Starting and running any form of food business has its challenges. But of all the things that you need to concern yourself about, the one concern that should be on top of your list when you start a food business is hygiene. This should never, never be overlooked, because doing so will lead to serious health, business, and legal repercussions for you and your business.
In the year 2000, the Food Standards Agency (FSA) was established by an Act of Parliament. The FSA is an independent department of the government that protects the health of the public and the interests of the consumers on all food items. In conjunction with this agency, The General Food Regulations 2004 and the General Food Law Regulation (EC) 178/2002 are legislations that were put in place for food safety; both were based on the Food Safety Act of 1990.
Laws are there for compliance, and as a food business owner, you should do everything you can to make sure you know the law and comply with it. Of course, reading these laws line by line might be time consuming, so just to start you off, here’s a quick summary of the most important parts:
1. Hand washing. Yes, complying with these standards starts with something as simple as washing your hands (1) before you handle food and (2) several times during the cooking process, especially when you handle raw meat. Cross contamination is the most common method through which food borne illnesses spread, and unwashed hands are the most common vehicles for passing harmful organisms around.
2. Food washing. All the food, especially fruits and vegetables, must also be washed properly before they are cooked or served. However, because some foods spoil faster once they have been washed, you should wash them only right before they are to be used. Do not use soap for washing, as this could be absorbed by the food and be toxic to your customers. Instead, use cold water in washing, and for hard produce such as potatoes, use a clean vegetable brush to scrub its skin.
3. Site inspection. Regular inspections of the kitchen and all food-related areas such as freezers should be made. These inspections should be done as often as possible, and things that can be improved on should immediately be taken note of and corrected. Additionally, food areas should be cleaned whenever possible. Local authorities can sometimes do inspections themselves without notice, so you should always be prepared.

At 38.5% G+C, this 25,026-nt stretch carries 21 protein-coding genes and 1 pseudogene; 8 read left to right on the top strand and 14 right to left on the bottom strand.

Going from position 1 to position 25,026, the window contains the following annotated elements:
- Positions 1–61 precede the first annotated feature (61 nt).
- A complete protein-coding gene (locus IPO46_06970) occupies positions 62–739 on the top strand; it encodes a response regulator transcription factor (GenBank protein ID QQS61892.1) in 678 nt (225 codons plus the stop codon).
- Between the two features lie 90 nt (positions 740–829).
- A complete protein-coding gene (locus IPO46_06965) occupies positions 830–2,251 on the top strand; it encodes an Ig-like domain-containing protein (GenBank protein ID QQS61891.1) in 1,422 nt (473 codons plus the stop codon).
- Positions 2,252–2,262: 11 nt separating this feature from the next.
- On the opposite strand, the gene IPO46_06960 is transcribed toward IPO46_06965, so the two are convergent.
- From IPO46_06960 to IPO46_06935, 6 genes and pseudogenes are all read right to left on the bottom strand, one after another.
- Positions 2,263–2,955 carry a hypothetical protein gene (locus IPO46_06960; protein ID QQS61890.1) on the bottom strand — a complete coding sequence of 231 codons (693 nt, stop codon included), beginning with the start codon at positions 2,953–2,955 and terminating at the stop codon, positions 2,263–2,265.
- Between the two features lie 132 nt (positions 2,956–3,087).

4. Transparency. Your customers should know what they are buying. For instance, they should know exactly what is in your sausages. The “nature or substance or quality demanded by the purchaser” should be what is given to the purchaser. Do not serve pork sausages if the order was for beef.
5. Food processing. Take all efforts to make sure that the food you serve is not made dangerous to your customers’ health because of a substance or ingredient you added or removed from the food, or because of any processing methods that you subjected the food to. For instance, if a certain type of sweetener has been proven to affect people’s health adversely, that sweetener should not be used, even if it is in your commercial interest to do so.
6. Traceability. Where did your food products come from? You should know, and you should keep records of all places from which you got your food, as well as all places to which you delivered your food. From time to time, authorities shall be asking for these records, and it is important that you be able to provide them.
Food hygiene legislation is strict, but it is that way for a reason. Keep your commercial premises clean and following these laws to ensure your customers won’t get sick and your business will not, as a result, be closed down. It is for everyone’s good – but surely, you already knew that.